XpoLog Access Logs Analyzer DownloadAccess Log is a type of log that contains all requests to resources of a website. For example a user navigate a web site to seek a product, the web servers fetches that product image and the access log will record the requests of the visitor to that image resources. Inside an Access Log you can find information about visitors, timestamp, referral address, specific web page requests, etc. Access Log can be read with various log analyzers and viewers like Xpolog Log Viewer & Analysis software.

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Logs are everywhere. All around us. Most of us rarely think of them, and many don’t even know of their existence. But without them, our modern computerized world would drown in a chaotic apocalypse. Why? Because every time you click on your mouse, swipe your finger across a screen, or even just answer the phone, every little step of action is, well, frankly… being logged somewhere.

Many types of logs have been developed to collect various types of data. For security controls, you have firewall logs, web filter logs, and antivirus logs just to name a few. For WebSphere you have system error logs, start server logs, and activity logs. And the lists go on.

Yet, there is one type of log that is hard to avoid in nearly any niche: the access log.

In this little series of posts I will talk a bit about access logs and show you a few examples of them. I will also show you some of the things you can learn from viewing and analyzing your access logs using the powerful XpoLog Search Engine and XpoLog Analytic Search. I will show you what XpoLog can teach you about the performance of your website and how you can visualize it all in the upgraded XpoLog Apps and Dashboards.

If you own a website, XpoLog Access Log Analytics can teach you many things about the activity on your website. There are a number of examples, such as, HTTP Status code, Top URLs, Hits over Time, Top hits per user, Top hits per client IP, Number of users over time, top countries, users GEO IP, Average Bandwidth (MB) Over Time, etc. But first, let’s talk about access.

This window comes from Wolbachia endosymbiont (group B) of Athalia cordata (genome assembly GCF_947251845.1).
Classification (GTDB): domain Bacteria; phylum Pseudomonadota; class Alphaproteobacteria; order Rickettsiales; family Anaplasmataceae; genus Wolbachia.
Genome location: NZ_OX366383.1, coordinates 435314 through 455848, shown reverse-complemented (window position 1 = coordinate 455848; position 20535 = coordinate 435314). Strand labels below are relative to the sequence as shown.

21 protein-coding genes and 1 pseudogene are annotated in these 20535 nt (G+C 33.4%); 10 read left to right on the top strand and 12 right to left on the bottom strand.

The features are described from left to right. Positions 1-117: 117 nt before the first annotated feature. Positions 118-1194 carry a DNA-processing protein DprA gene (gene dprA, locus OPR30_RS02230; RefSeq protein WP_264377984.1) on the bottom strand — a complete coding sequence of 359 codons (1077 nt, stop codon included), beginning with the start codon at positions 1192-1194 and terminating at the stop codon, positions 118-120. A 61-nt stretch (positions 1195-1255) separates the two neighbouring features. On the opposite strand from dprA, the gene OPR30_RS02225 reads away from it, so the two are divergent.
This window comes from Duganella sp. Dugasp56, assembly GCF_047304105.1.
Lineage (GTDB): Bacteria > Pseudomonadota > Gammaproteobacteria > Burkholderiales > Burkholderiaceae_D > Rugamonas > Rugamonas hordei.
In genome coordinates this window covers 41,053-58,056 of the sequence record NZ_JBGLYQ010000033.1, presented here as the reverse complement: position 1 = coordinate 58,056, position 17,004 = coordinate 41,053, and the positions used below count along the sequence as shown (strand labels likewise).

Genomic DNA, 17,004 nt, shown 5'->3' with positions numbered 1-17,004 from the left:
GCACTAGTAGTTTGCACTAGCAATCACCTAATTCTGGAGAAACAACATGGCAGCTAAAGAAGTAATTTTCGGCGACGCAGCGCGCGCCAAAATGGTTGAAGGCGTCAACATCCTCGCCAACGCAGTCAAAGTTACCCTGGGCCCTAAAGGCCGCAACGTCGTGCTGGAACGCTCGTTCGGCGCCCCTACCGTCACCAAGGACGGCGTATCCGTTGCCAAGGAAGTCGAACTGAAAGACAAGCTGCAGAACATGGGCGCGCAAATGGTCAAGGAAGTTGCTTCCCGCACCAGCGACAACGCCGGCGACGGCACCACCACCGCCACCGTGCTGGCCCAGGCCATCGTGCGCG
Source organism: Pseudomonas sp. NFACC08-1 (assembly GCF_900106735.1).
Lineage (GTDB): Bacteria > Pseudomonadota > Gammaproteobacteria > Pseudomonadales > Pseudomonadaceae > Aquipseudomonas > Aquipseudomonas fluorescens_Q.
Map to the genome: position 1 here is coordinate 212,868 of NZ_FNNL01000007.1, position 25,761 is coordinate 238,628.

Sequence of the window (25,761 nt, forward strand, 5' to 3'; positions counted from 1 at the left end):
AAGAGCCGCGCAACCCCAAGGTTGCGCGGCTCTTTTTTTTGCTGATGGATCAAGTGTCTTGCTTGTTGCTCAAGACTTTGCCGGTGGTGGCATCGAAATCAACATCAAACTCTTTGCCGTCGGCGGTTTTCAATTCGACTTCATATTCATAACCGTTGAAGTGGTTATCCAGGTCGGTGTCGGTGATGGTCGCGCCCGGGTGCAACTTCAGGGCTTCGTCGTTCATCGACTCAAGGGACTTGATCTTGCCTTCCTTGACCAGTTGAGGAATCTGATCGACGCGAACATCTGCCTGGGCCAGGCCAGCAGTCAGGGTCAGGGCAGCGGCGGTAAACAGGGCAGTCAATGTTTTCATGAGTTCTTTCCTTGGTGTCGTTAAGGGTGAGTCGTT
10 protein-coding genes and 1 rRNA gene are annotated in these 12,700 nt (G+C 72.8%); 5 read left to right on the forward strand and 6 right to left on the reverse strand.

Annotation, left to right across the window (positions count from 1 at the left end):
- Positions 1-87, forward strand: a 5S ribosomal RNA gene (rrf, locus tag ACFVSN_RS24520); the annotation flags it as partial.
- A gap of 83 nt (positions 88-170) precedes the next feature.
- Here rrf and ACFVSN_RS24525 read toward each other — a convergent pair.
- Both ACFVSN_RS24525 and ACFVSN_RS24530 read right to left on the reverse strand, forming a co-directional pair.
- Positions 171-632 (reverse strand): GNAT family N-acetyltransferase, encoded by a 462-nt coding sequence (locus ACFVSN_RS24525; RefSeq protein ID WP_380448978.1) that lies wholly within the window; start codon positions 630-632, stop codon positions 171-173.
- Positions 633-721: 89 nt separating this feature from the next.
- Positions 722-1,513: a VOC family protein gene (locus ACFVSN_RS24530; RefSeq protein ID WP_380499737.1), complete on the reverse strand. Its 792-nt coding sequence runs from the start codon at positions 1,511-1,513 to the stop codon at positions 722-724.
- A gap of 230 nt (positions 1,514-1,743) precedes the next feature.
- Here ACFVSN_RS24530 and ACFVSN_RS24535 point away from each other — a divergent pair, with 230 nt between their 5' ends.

Without access, how do you even begin? Anything? Just like you need a key to unlock a door (or a swipe card, or perhaps a screw driver). You need a user name and password to open your computer. You need a valid URL to see the content of a website. And every time you enter your password and click enter, and for every window and tab you open, for every phone call you make, for every message you send or picture you take, access logs are being created. In fact, for each and every action you take, hundreds of them are conceived right there and then.

In its essence, an access log, sometimes simply referred to as “raw data”, is a list of requests for individual files that have been requested from a Web site.

For example, open the home page your favorite online newspaper. As the page is loading, access logs are being generated by the hundreds, possibly even thousands. Every bit of code, text, every embedded graphic image or film, every link on the page is being logged with its very own set of personal access logs. Every HTML file and any other associated file that gets transmitted. Every Request HTTP, from the browser and through the firewall, load balancer, web server, application server etc. and every Response HTTP going back, for each step, another access log is established.

Now imagine thousands of visitors opening this home page to read the latest news. For each one, all these logs are created over and over, so millions of access logs come about every second, from just one internet page alone.

Final words

In my next post, I will show you what an access log actually looks like. From then on, I will show some things you can learn from analyzing your access logs. So, Stay tuned.

I now suggest you have a look at and experiment with XpoLog on your own. You can download our software in just a few minutes and it’s absolutely free . If you need any help at all, configuring, navigating, or anything else, I am here to help you.

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XpoLog Customer Success Michel

 Customer Success @ XpoLog

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